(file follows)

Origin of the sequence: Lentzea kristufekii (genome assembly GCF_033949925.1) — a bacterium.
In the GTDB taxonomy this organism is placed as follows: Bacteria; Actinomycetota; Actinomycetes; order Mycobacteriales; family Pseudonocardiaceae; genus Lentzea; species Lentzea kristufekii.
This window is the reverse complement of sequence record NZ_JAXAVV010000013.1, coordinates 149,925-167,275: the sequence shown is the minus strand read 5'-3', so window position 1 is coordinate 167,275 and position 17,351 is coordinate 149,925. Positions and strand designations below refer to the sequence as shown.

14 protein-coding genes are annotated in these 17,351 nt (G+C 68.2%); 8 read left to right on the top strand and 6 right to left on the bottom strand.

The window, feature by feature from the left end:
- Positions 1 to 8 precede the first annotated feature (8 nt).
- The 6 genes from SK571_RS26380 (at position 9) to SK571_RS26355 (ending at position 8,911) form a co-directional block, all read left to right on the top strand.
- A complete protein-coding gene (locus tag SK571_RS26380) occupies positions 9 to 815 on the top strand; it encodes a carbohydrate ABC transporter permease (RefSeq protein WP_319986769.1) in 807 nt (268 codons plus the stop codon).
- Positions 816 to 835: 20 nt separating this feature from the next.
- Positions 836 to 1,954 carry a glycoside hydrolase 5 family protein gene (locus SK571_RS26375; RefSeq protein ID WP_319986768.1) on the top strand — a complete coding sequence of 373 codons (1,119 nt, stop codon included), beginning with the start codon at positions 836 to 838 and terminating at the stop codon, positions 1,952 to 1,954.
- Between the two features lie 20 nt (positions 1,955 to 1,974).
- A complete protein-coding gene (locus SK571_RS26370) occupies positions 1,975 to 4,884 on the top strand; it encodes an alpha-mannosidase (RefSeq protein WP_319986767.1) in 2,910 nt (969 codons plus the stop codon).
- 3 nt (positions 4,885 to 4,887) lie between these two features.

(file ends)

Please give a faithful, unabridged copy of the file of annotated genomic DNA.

Origin of the sequence: Lentzea kristufekii (genome assembly GCF_033949925.1) — a bacterium.
In the GTDB taxonomy this organism is placed as follows: Bacteria; Actinomycetota; Actinomycetes; order Mycobacteriales; family Pseudonocardiaceae; genus Lentzea; species Lentzea kristufekii.
This window is the reverse complement of sequence record NZ_JAXAVV010000013.1, coordinates 149,925-167,275: the sequence shown is the minus strand read 5'-3', so window position 1 is coordinate 167,275 and position 17,351 is coordinate 149,925. Positions and strand designations below refer to the sequence as shown.

14 protein-coding genes are annotated in these 17,351 nt (G+C 68.2%); 8 read left to right on the top strand and 6 right to left on the bottom strand.

The window, feature by feature from the left end:
- Positions 1 to 8 precede the first annotated feature (8 nt).
- The 6 genes from SK571_RS26380 (at position 9) to SK571_RS26355 (ending at position 8,911) form a co-directional block, all read left to right on the top strand.
- A complete protein-coding gene (locus tag SK571_RS26380) occupies positions 9 to 815 on the top strand; it encodes a carbohydrate ABC transporter permease (RefSeq protein WP_319986769.1) in 807 nt (268 codons plus the stop codon).
- Positions 816 to 835: 20 nt separating this feature from the next.
- Positions 836 to 1,954 carry a glycoside hydrolase 5 family protein gene (locus SK571_RS26375; RefSeq protein ID WP_319986768.1) on the top strand — a complete coding sequence of 373 codons (1,119 nt, stop codon included), beginning with the start codon at positions 836 to 838 and terminating at the stop codon, positions 1,952 to 1,954.
- Between the two features lie 20 nt (positions 1,955 to 1,974).
- A complete protein-coding gene (locus SK571_RS26370) occupies positions 1,975 to 4,884 on the top strand; it encodes an alpha-mannosidase (RefSeq protein WP_319986767.1) in 2,910 nt (969 codons plus the stop codon).
- 3 nt (positions 4,885 to 4,887) lie between these two features.